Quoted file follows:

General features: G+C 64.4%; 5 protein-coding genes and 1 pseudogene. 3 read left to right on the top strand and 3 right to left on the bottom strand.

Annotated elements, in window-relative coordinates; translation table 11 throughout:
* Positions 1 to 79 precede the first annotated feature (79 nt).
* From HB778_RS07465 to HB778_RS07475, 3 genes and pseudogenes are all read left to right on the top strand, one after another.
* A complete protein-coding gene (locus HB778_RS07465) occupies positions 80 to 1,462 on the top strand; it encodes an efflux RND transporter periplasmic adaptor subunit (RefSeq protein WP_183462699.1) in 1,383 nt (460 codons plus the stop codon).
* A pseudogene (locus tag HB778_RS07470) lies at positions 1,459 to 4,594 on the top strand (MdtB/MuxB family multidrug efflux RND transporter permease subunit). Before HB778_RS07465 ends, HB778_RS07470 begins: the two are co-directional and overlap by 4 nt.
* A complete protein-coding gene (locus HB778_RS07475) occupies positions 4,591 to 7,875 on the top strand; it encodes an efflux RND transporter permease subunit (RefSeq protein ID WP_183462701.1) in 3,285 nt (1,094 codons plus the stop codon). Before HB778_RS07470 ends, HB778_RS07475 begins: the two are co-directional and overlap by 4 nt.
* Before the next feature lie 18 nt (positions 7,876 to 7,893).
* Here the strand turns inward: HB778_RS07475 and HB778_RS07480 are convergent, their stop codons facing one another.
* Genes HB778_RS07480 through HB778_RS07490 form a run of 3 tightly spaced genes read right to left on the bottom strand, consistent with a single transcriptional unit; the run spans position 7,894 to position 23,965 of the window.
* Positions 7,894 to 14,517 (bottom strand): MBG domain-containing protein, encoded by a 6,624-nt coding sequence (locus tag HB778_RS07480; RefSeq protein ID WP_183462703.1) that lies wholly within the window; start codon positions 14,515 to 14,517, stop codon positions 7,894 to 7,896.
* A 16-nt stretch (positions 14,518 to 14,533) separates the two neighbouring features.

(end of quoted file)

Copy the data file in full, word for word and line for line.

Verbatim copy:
General features: G+C 64.4%; 5 protein-coding genes and 1 pseudogene. 3 read left to right on the top strand and 3 right to left on the bottom strand.

Annotated elements, in window-relative coordinates; translation table 11 throughout:
* Positions 1 to 79 precede the first annotated feature (79 nt).
* From HB778_RS07465 to HB778_RS07475, 3 genes and pseudogenes are all read left to right on the top strand, one after another.
* A complete protein-coding gene (locus HB778_RS07465) occupies positions 80 to 1,462 on the top strand; it encodes an efflux RND transporter periplasmic adaptor subunit (RefSeq protein WP_183462699.1) in 1,383 nt (460 codons plus the stop codon).
* A pseudogene (locus tag HB778_RS07470) lies at positions 1,459 to 4,594 on the top strand (MdtB/MuxB family multidrug efflux RND transporter permease subunit). Before HB778_RS07465 ends, HB778_RS07470 begins: the two are co-directional and overlap by 4 nt.
* A complete protein-coding gene (locus HB778_RS07475) occupies positions 4,591 to 7,875 on the top strand; it encodes an efflux RND transporter permease subunit (RefSeq protein ID WP_183462701.1) in 3,285 nt (1,094 codons plus the stop codon). Before HB778_RS07470 ends, HB778_RS07475 begins: the two are co-directional and overlap by 4 nt.
* Before the next feature lie 18 nt (positions 7,876 to 7,893).
* Here the strand turns inward: HB778_RS07475 and HB778_RS07480 are convergent, their stop codons facing one another.
* Genes HB778_RS07480 through HB778_RS07490 form a run of 3 tightly spaced genes read right to left on the bottom strand, consistent with a single transcriptional unit; the run spans position 7,894 to position 23,965 of the window.
* Positions 7,894 to 14,517 (bottom strand): MBG domain-containing protein, encoded by a 6,624-nt coding sequence (locus tag HB778_RS07480; RefSeq protein ID WP_183462703.1) that lies wholly within the window; start codon positions 14,515 to 14,517, stop codon positions 7,894 to 7,896.
* A 16-nt stretch (positions 14,518 to 14,533) separates the two neighbouring features.